Diamonds are one of the most sought-after items in Minecraft, due to their use in crafting the strongest tools, weapons, and armor available in the game. Diamonds are also one of the rarest items in Minecraft, found only in the deepest levels of rock. This makes diamonds extremely difficult to find and severely limits players' supplies of diamonds. This tutorial is intended to help players who want to obtain, maintain, and expand their diamond supply.
You must have an iron pickaxe (or stronger) in order to mine diamonds. A water bucket, an iron sword, iron armor, and other usual caving supplies are also suggested.
- 1 Finding Diamonds
- 2 Mining Diamonds
- 3 Using Your Diamonds
- 4 Maintaining and Expanding Your Supply
Diamonds can be obtained from diamond ore, an extremely rare block that occurs in 0.0846% of stone from levels 2-16. Typically diamond is found around layer 9, or by branch mining and caving at level 16 and under. Methods for finding the ore generally fall in two categories: either caving or mining. Either way, you'll need an iron pickaxe to mine the diamonds (also any gold, emerald, or redstone you come across). Although it may be tempting to use stone tools in order to attempt to save the durability of your iron tools, stone should only be used when iron is in very short supply (note: stone tools can't be used on diamonds). This is due to the fact that iron is relatively common and has a greater mining speed and durability than stone. Consider that because iron tools mine faster, it is possible to mine a certain amount of iron in addition to recovering lost iron in the same time it takes for stone to mine just the extra iron meaning that in the long run "conserving iron" actually wastes it. You'll also want a supply of torches and wood for more (you'll likely find plenty of coal along the way). If you're caving, you'll want the usual supplies for that, notably armor and weapons. Diamonds can sometimes be found in Village chests.
Caving is less resource-expensive (except in torches) than mining, but is more dangerous and time-consuming, since it requires you to explore a multitude of dark, monster-filled caves. To locate diamond ore by caving, simply explore any caves you find (either by locating surface entrances or digging) and work your way downward until you're below level 15. Pressing F3 (the debug screen) will help you check your depth. It is best to mine at level 12 as lava beds mainly spawn at level 10, thus meaning you won't burn your feet off in lava. Ravines and shafts can provide shortcuts to the depths—creating a waterfall can help you get down (and back up) safely. Finding subterranean lava pools is a good hint that you're in the right depth range, but those are actually not the best place to find them—besides the hazard of lava, they can replace part of the ore body, leaving you with fewer diamonds to mine. (It's actually better to start mining whole stone, once you've established that you're at the right depth.) If you do see diamond ore veins exposed near a lava pool, use a water bucket to convert the surface of the pool into obsidian or cobblestone... then leave the area flooded while you mine. That way, if there's more lava under the diamond ore, the water will quench it before the lava can destroy your newly mined diamond(s). If you don't see diamonds immediately, don't give up - diamonds are considered rare for good reason. Search for more caves at similar levels, or switch to the next method: mining or searching for village chests.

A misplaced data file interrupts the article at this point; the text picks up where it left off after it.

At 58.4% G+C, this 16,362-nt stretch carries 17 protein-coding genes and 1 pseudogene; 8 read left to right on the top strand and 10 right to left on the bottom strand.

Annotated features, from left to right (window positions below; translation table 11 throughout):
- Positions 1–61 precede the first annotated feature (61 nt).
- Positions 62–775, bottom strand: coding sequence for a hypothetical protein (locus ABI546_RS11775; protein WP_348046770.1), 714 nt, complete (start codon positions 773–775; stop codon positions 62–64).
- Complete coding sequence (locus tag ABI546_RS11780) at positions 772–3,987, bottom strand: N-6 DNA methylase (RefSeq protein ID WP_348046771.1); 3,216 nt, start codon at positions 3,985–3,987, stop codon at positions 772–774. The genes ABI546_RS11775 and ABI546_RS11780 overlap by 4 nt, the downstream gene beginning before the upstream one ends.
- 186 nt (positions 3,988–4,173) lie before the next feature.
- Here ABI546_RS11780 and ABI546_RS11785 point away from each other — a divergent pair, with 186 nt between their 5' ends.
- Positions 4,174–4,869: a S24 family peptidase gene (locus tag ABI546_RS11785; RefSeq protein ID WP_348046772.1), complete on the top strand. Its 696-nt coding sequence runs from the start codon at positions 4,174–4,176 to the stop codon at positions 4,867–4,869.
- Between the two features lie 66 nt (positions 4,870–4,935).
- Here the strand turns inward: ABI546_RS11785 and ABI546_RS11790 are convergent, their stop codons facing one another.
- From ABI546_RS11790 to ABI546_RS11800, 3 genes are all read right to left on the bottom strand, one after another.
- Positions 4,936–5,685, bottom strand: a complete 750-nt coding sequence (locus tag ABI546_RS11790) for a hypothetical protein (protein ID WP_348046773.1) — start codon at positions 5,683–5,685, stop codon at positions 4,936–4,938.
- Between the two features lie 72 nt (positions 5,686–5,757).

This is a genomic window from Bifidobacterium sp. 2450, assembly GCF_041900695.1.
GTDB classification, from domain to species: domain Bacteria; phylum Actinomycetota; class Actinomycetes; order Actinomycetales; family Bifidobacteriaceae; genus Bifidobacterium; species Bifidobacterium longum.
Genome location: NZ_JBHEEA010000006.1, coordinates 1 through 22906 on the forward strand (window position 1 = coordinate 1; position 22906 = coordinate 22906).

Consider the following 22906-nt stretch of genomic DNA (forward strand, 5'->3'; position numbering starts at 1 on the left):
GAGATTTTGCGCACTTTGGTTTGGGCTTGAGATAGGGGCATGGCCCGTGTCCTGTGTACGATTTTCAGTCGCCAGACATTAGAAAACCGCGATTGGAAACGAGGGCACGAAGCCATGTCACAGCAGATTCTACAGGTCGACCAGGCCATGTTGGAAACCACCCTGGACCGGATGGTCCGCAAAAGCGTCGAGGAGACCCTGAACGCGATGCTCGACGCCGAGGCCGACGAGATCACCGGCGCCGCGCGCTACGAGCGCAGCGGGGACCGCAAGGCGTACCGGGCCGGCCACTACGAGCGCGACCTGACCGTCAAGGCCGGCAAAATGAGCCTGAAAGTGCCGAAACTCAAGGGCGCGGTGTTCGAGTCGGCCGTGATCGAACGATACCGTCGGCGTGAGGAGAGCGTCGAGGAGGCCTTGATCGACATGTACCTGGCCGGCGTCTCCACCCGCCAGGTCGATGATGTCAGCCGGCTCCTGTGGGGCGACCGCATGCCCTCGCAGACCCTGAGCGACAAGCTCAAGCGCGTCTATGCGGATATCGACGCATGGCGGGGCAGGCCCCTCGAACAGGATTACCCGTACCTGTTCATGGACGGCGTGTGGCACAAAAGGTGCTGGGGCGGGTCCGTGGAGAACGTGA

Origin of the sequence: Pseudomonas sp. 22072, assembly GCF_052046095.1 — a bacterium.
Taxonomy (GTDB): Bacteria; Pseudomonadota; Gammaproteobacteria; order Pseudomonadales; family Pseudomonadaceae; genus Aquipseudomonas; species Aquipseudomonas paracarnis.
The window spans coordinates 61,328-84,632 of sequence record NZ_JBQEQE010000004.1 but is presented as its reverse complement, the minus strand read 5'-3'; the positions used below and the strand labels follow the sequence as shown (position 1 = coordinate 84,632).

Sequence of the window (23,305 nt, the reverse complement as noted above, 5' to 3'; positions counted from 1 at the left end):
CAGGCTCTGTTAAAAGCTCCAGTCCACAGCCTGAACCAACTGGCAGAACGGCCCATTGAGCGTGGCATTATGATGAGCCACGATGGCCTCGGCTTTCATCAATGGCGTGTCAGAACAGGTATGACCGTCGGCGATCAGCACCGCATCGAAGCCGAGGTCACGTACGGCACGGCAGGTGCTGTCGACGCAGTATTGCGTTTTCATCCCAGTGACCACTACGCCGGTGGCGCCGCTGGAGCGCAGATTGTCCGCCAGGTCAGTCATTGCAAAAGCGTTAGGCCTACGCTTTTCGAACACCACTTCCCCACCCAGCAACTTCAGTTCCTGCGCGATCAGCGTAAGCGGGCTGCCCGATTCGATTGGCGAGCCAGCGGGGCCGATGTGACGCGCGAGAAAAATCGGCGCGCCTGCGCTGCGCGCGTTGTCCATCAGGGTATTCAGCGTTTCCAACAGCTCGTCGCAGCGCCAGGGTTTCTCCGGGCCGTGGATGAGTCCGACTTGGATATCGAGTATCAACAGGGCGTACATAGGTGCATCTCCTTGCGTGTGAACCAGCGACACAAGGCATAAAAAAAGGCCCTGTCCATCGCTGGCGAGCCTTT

Blowing up TNT is one of the fastest ways to mine, but it does require you to kill a large number of creepers and obtain lots of sand. Once you get lots of TNT, you can either blow up one at a time, detonate a large clump, or place a block every five meters. The TNT sometimes destroys other blocks too.
Mining is safer and more reliable than caving, but consumes more tool-crafting resources. It also generates a lot of spare cobblestone, although in some cases this may be viewed as a downside rather than a benefit.
To create a diamond mine, first get down to the diamond layers. Besides following existing caves, you can just dig a vertical shaft, quarry, or staircase down to the diamond-containing layers (as you do this, remember the cardinal rule: don't dig the block you're standing on!). Most players prefer level 11, because that puts the "lava flood" at foot level. Deeper tunnels are likely to expose lava at head level or from above, but at level 11, lava will probably be exposed in the floor. This may block further progress, but probably won't flood down the tunnel! Nor will you fall down a pit into lava! Once at your chosen level, begin branch-mining or mining long, level hallways two blocks high and one block wide. Sooner or later (often later) your mining will expose a diamond ore vein.
It's likely your mine will intersect several caves. Since any cave you locate while mining for diamonds is, by definition, at the right level for diamonds, it's a good idea to explore (and light) the cave before proceeding with your mine.
By Branch Mining